Go Back  DVD Talk Forum > General Discussions > Other Talk
Reload this Page >

leaving before BB comes around = bad etiquette?

Other Talk "Otterville"

leaving before BB comes around = bad etiquette?

Old 06-29-06, 05:51 PM
  #1  
DVD Talk Hall of Fame
Thread Starter
 
Join Date: Jun 2001
Posts: 7,781
Likes: 0
Received 0 Likes on 0 Posts
leaving before BB comes around = bad etiquette?

is it wrong to decide when you want to leave, then keep playing hands before the big blind comes around, at which point you get up and leave? (basically to get as many free looks at cards as possible) is it bad table etiquette?
Old 06-29-06, 05:54 PM
  #2  
DVD Talk God
 
Deftones's Avatar
 
Join Date: Oct 1999
Location: Arizona
Posts: 76,006
Received 142 Likes on 105 Posts
Nope. You paid for those cards in the past round of blinds, so don't feel guilty for your free looks. You never know when it can pay off.

I was right before the BB once at a 2/4 table at a casino, and waited for my last hand. Had AQ os. Raised and got a few callers. Flopped 2 pair, and then the nut boat on the turn. Made like $60 and then left. Nothing better than that.
Old 06-29-06, 06:28 PM
  #3  
DVD Talk Hero
 
El Scorcho's Avatar
 
Join Date: Jun 2000
Location: Portland, OR
Posts: 39,626
Likes: 0
Received 1 Like on 1 Post
In a NL game it is proper etiquette to announce your intentions of leaving in X many minutes/hands if you've taken a shitload of money off of other players. You don't want to carry the "he took our money and ran" image with you in case you decide to come back.

In a limit game, nobody gives a shit.
Old 06-30-06, 11:44 AM
  #4  
Suspended
 
Join Date: Oct 2003
Posts: 3,598
Likes: 0
Received 0 Likes on 0 Posts
Originally Posted by El Scorcho
In a NL game it is proper etiquette to announce your intentions of leaving in X many minutes/hands if you've taken a shitload of money off of other players. You don't want to carry the "he took our money and ran" image with you in case you decide to come back.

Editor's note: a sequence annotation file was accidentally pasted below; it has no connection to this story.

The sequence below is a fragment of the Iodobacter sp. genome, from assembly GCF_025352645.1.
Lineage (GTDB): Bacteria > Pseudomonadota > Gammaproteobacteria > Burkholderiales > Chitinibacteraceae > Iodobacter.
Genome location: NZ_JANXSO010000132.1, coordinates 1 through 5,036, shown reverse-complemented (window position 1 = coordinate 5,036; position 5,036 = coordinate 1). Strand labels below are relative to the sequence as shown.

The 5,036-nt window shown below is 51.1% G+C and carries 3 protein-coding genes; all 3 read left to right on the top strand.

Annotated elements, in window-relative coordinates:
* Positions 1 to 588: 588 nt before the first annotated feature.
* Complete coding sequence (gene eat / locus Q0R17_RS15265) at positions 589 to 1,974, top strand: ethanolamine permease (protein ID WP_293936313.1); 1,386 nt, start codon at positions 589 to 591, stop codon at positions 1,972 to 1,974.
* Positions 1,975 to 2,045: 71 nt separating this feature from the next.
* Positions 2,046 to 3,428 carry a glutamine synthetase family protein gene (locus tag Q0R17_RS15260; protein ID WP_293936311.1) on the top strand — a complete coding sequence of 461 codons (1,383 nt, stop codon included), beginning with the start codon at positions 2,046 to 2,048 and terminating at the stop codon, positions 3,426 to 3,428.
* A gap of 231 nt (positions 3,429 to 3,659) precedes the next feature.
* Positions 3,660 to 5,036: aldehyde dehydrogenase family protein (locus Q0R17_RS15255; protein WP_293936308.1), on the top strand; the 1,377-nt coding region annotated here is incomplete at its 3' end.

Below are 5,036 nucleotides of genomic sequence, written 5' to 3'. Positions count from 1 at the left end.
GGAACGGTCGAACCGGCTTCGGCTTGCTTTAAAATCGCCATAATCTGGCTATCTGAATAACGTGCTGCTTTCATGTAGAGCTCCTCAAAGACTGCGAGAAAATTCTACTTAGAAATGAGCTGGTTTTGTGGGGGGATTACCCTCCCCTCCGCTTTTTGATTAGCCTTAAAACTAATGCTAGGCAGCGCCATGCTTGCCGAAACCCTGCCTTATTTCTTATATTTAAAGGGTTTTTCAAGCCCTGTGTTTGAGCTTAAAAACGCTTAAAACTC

In a limit game, nobody gives a shit.
In poker, isn't that exactly what you want to do, take their money and run?

I can see etiquette coming into effect here. If anything, the next time you come back, and you get recognized, you would be more likely to get action. As in that they would want their money back?
Old 06-30-06, 02:12 PM
  #5  
DVD Talk Legend
 
Join Date: Aug 2000
Location: Newberg, OR
Posts: 17,292
Received 5 Likes on 5 Posts
No. It is normal.
Old 06-30-06, 02:51 PM
  #6  
DVD Talk Hero
 
El Scorcho's Avatar
 
Join Date: Jun 2000
Location: Portland, OR
Posts: 39,626
Likes: 0
Received 1 Like on 1 Post
Originally Posted by gimmepilotwings
In poker, isn't that exactly what you want to do, take their money and run?

I can see etiquette coming into effect here. If anything, the next time you come back, and you get recognized, you would be more likely to get action. As in that they would want their money back?
If you're playing for any seriously meaningful stakes and you hit-n-run, you could end up with a knuckle sandwich at some of the seedier places. People hate losing. They especially hate not having a chance to get it back, even more so if you were completely lucky and didn't even outplay them.
Old 06-30-06, 04:49 PM
  #7  
DVD Talk God
 
Join Date: Feb 2000
Location: Directionally Challenged (for DirecTV)
Posts: 124,084
Received 53 Likes on 40 Posts
Doesn't make much sense to leave right after the blind has gone by you. Any poker player should see that.
Old 07-01-06, 12:14 PM
  #8  
DVD Talk Gold Edition
 
Join Date: Jan 2004
Location: 11.5 Miles from the Strip
Posts: 2,353
Likes: 0
Received 0 Likes on 0 Posts
No, it is standard, and makes the most sense. Always leave before the BB gets to you.
Old 07-03-06, 10:03 AM
  #9  
DVD Talk Special Edition
 
Join Date: Mar 2001
Location: Arlington, Tx
Posts: 1,840
Likes: 0
Received 1 Like on 1 Post